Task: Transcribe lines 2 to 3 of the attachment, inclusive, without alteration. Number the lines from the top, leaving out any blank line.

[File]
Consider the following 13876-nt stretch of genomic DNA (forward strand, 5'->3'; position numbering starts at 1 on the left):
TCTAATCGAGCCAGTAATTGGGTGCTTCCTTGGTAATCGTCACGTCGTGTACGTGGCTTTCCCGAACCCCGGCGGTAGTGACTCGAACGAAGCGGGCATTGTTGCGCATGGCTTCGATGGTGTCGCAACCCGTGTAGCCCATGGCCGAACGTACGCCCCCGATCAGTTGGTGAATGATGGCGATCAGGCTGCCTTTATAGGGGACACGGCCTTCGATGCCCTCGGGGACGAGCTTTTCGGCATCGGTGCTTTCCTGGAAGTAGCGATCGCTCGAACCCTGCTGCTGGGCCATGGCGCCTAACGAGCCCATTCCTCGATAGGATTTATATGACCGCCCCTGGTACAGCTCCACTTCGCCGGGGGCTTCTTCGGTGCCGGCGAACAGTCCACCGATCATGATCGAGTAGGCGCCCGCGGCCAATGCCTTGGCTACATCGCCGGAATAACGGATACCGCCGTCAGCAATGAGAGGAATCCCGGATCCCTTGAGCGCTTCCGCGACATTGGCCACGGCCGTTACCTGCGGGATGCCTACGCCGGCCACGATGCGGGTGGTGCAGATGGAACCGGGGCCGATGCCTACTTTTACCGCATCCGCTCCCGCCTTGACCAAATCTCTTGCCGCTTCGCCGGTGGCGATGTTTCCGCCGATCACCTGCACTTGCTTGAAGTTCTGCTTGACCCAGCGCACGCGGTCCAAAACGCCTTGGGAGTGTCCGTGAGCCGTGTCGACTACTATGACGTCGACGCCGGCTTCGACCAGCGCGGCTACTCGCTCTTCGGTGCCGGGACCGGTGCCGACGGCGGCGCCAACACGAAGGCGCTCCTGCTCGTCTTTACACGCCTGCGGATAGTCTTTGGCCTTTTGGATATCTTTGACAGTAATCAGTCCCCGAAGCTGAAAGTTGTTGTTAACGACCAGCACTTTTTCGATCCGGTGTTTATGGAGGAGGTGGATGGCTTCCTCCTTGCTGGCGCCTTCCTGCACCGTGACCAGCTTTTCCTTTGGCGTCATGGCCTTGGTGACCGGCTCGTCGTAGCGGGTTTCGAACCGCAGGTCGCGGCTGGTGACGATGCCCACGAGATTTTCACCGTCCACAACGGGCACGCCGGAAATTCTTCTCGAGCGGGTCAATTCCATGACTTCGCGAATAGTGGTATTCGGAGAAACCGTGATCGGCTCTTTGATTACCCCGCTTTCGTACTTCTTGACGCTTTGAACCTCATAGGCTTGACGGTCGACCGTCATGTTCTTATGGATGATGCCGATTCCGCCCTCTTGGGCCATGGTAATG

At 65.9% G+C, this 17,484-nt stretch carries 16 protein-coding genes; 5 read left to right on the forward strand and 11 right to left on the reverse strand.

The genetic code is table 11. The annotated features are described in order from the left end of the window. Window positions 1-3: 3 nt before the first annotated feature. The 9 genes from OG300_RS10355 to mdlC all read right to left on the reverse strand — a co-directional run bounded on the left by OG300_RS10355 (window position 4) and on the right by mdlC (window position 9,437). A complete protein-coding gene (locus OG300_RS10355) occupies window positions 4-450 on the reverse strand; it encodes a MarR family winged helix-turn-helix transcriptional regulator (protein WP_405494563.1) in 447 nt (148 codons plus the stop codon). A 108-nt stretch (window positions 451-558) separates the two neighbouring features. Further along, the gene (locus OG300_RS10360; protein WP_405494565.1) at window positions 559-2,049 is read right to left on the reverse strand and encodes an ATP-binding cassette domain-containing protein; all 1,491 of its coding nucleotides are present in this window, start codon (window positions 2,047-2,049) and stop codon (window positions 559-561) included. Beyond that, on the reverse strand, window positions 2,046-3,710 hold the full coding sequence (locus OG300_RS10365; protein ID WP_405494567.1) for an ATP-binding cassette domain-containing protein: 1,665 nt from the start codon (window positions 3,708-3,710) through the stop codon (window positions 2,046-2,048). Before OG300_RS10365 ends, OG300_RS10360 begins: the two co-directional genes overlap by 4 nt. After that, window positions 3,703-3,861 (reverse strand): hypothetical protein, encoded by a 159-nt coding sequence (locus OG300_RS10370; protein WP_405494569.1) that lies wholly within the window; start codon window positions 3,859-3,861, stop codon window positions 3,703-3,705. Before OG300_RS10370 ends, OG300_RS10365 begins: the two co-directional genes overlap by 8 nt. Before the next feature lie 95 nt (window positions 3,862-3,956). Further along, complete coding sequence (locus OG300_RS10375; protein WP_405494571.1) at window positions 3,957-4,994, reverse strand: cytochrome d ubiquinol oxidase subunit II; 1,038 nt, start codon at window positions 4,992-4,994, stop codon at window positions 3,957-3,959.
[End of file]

TCTAATCGAGCCAGTAATTGGGTGCTTCCTTGGTAATCGTCACGTCGTGTACGTGGCTTTCCCGAACCCCGGCGGTAGTGACTCGAACGAAGCGGGCATTGTTGCGCATGGCTTCGATGGTGTCGCAACCCGTGTAGCCCATGGCCGAACGTACGCCCCCGATCAGTTGGTGAATGATGGCGATCAGGCTGCCTTTATAGGGGACACGGCCTTCGATGCCCTCGGGGACGAGCTTTTCGGCATCGGTGCTTTCCTGGAAGTAGCGATCGCTCGAACCCTGCTGCTGGGCCATGGCGCCTAACGAGCCCATTCCTCGATAGGATTTATATGACCGCCCCTGGTACAGCTCCACTTCGCCGGGGGCTTCTTCGGTGCCGGCGAACAGTCCACCGATCATGATCGAGTAGGCGCCCGCGGCCAATGCCTTGGCTACATCGCCGGAATAACGGATACCGCCGTCAGCAATGAGAGGAATCCCGGATCCCTTGAGCGCTTCCGCGACATTGGCCACGGCCGTTACCTGCGGGATGCCTACGCCGGCCACGATGCGGGTGGTGCAGATGGAACCGGGGCCGATGCCTACTTTTACCGCATCCGCTCCCGCCTTGACCAAATCTCTTGCCGCTTCGCCGGTGGCGATGTTTCCGCCGATCACCTGCACTTGCTTGAAGTTCTGCTTGACCCAGCGCACGCGGTCCAAAACGCCTTGGGAGTGTCCGTGAGCCGTGTCGACTACTATGACGTCGACGCCGGCTTCGACCAGCGCGGCTACTCGCTCTTCGGTGCCGGGACCGGTGCCGACGGCGGCGCCAACACGAAGGCGCTCCTGCTCGTCTTTACACGCCTGCGGATAGTCTTTGGCCTTTTGGATATCTTTGACAGTAATCAGTCCCCGAAGCTGAAAGTTGTTGTTAACGACCAGCACTTTTTCGATCCGGTGTTTATGGAGGAGGTGGATGGCTTCCTCCTTGCTGGCGCCTTCCTGCACCGTGACCAGCTTTTCCTTTGGCGTCATGGCCTTGGTGACCGGCTCGTCGTAGCGGGTTTCGAACCGCAGGTCGCGGCTGGTGACGATGCCCACGAGATTTTCACCGTCCACAACGGGCACGCCGGAAATTCTTCTCGAGCGGGTCAATTCCATGACTTCGCGAATAGTGGTATTCGGAGAAACCGTGATCGGCTCTTTGATTACCCCGCTTTCGTACTTCTTGACGCTTTGAACCTCATAGGCTTGACGGTCGACCGTCATGTTCTTATGGATGATGCCGATTCCGCCCTCTTGGGCCATGGTAATG

At 65.9% G+C, this 17,484-nt stretch carries 16 protein-coding genes; 5 read left to right on the forward strand and 11 right to left on the reverse strand.